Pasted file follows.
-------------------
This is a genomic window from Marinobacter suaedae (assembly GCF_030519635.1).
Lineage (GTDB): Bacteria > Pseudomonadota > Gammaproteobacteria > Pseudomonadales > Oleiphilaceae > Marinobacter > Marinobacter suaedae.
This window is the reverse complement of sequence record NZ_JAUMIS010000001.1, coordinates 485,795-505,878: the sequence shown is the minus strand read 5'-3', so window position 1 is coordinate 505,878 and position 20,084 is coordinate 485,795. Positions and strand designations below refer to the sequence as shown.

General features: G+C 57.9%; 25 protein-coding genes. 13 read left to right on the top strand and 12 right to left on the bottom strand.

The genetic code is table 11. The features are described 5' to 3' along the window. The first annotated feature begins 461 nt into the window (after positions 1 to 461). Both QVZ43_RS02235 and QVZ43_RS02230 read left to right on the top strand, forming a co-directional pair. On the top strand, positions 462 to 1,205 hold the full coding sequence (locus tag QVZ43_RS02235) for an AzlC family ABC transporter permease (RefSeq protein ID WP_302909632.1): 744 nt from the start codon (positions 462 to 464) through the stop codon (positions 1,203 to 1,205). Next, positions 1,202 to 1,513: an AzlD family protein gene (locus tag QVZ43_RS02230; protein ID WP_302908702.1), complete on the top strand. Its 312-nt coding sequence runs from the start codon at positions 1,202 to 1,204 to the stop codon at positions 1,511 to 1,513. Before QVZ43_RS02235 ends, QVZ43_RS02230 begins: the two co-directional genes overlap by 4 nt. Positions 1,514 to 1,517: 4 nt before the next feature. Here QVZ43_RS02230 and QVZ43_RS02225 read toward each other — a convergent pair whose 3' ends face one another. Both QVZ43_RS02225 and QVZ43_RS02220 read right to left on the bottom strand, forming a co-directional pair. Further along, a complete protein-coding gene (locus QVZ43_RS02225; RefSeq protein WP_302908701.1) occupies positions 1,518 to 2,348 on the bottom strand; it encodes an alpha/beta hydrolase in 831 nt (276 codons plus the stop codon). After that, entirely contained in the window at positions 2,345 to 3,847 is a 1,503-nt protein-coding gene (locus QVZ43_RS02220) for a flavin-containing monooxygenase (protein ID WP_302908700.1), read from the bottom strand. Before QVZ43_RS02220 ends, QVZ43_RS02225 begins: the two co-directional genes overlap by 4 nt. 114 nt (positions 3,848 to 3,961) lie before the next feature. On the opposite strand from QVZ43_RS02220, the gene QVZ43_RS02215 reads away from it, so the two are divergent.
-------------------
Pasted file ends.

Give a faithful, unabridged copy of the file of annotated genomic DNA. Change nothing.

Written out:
This is a genomic window from Marinobacter suaedae (assembly GCF_030519635.1).
Lineage (GTDB): Bacteria > Pseudomonadota > Gammaproteobacteria > Pseudomonadales > Oleiphilaceae > Marinobacter > Marinobacter suaedae.
This window is the reverse complement of sequence record NZ_JAUMIS010000001.1, coordinates 485,795-505,878: the sequence shown is the minus strand read 5'-3', so window position 1 is coordinate 505,878 and position 20,084 is coordinate 485,795. Positions and strand designations below refer to the sequence as shown.

General features: G+C 57.9%; 25 protein-coding genes. 13 read left to right on the top strand and 12 right to left on the bottom strand.

The genetic code is table 11. The features are described 5' to 3' along the window. The first annotated feature begins 461 nt into the window (after positions 1 to 461). Both QVZ43_RS02235 and QVZ43_RS02230 read left to right on the top strand, forming a co-directional pair. On the top strand, positions 462 to 1,205 hold the full coding sequence (locus tag QVZ43_RS02235) for an AzlC family ABC transporter permease (RefSeq protein ID WP_302909632.1): 744 nt from the start codon (positions 462 to 464) through the stop codon (positions 1,203 to 1,205). Next, positions 1,202 to 1,513: an AzlD family protein gene (locus tag QVZ43_RS02230; protein ID WP_302908702.1), complete on the top strand. Its 312-nt coding sequence runs from the start codon at positions 1,202 to 1,204 to the stop codon at positions 1,511 to 1,513. Before QVZ43_RS02235 ends, QVZ43_RS02230 begins: the two co-directional genes overlap by 4 nt. Positions 1,514 to 1,517: 4 nt before the next feature. Here QVZ43_RS02230 and QVZ43_RS02225 read toward each other — a convergent pair whose 3' ends face one another. Both QVZ43_RS02225 and QVZ43_RS02220 read right to left on the bottom strand, forming a co-directional pair. Further along, a complete protein-coding gene (locus QVZ43_RS02225; RefSeq protein WP_302908701.1) occupies positions 1,518 to 2,348 on the bottom strand; it encodes an alpha/beta hydrolase in 831 nt (276 codons plus the stop codon). After that, entirely contained in the window at positions 2,345 to 3,847 is a 1,503-nt protein-coding gene (locus QVZ43_RS02220) for a flavin-containing monooxygenase (protein ID WP_302908700.1), read from the bottom strand. Before QVZ43_RS02220 ends, QVZ43_RS02225 begins: the two co-directional genes overlap by 4 nt. 114 nt (positions 3,848 to 3,961) lie before the next feature. On the opposite strand from QVZ43_RS02220, the gene QVZ43_RS02215 reads away from it, so the two are divergent.